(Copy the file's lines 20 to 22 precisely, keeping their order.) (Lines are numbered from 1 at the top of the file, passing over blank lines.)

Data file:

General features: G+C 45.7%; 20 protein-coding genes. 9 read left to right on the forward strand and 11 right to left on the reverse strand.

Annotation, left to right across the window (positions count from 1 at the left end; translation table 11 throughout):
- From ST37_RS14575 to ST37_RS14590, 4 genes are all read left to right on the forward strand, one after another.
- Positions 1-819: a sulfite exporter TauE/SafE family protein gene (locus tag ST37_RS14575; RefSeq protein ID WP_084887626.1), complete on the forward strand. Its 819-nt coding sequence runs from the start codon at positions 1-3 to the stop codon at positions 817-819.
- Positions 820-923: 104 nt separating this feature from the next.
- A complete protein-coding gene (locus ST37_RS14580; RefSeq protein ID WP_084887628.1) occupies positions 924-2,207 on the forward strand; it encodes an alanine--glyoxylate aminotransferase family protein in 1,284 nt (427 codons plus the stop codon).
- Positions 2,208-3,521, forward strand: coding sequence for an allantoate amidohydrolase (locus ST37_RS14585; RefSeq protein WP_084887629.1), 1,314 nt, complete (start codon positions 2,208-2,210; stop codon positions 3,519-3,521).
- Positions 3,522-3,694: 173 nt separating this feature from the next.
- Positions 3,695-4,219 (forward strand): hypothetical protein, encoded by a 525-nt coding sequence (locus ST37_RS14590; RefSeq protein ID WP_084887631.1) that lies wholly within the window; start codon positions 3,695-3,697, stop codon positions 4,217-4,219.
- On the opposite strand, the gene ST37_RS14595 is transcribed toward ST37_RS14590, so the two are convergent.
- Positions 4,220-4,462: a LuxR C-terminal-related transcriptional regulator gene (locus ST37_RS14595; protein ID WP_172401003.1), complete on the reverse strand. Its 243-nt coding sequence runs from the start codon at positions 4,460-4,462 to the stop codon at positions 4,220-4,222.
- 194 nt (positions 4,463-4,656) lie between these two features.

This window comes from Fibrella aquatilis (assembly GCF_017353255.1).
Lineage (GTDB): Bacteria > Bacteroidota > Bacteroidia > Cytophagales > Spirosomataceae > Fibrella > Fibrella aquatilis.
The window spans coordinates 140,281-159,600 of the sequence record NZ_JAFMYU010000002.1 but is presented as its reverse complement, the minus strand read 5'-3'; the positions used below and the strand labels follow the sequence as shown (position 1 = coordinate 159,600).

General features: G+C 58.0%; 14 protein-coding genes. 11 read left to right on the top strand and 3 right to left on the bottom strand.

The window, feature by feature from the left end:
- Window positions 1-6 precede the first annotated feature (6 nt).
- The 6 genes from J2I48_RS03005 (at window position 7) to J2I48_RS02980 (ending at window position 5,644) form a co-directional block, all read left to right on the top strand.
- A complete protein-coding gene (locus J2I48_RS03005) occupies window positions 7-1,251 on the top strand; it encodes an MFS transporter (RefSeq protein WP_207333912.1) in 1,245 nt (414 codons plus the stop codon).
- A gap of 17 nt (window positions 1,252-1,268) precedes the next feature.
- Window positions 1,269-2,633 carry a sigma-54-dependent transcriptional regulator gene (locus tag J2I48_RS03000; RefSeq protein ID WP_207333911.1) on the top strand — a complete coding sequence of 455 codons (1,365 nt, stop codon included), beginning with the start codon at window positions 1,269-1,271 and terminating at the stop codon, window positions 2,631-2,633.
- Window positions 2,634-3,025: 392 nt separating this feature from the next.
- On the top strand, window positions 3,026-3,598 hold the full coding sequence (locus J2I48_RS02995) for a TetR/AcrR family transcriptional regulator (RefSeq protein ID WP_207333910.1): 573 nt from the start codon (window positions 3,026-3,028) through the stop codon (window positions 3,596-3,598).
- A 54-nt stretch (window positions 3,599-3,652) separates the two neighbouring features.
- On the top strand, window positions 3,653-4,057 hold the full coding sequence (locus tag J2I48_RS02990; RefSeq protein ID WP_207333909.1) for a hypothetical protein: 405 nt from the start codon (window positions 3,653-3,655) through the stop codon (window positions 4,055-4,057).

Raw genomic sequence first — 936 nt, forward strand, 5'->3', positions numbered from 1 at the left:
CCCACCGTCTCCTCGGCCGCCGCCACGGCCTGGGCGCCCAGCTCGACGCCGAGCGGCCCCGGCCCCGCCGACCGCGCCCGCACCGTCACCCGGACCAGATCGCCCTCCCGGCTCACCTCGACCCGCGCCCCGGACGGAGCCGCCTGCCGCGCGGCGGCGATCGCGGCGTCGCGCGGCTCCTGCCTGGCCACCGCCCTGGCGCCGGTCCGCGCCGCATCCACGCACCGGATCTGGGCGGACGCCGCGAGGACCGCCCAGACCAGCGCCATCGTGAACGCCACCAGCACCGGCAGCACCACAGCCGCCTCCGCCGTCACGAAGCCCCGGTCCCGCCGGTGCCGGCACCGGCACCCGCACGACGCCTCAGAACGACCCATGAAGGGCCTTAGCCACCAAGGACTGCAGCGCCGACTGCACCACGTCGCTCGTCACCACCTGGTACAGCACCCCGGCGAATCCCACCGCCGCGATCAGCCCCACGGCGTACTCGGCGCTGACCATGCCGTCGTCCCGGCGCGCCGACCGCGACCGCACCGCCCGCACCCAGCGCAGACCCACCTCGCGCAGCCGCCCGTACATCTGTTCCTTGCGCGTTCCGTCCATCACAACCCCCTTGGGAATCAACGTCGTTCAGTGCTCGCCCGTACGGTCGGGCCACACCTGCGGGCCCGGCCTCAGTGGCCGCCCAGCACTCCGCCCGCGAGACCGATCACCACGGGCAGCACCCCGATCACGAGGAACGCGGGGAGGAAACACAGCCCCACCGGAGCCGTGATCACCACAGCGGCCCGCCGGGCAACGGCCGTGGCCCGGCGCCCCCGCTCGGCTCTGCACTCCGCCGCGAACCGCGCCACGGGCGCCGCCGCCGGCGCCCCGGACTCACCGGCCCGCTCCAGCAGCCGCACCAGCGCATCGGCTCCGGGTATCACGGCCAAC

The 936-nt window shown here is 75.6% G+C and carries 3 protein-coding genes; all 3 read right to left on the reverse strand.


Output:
- A complete protein-coding gene (locus J2I48_RS03005) occupies window positions 7-1,251 on the top strand; it encodes an MFS transporter (RefSeq protein WP_207333912.1) in 1,245 nt (414 codons plus the stop codon).
- A gap of 17 nt (window positions 1,252-1,268) precedes the next feature.
- Window positions 1,269-2,633 carry a sigma-54-dependent transcriptional regulator gene (locus tag J2I48_RS03000; RefSeq protein ID WP_207333911.1) on the top strand — a complete coding sequence of 455 codons (1,365 nt, stop codon included), beginning with the start codon at window positions 1,269-1,271 and terminating at the stop codon, window positions 2,631-2,633.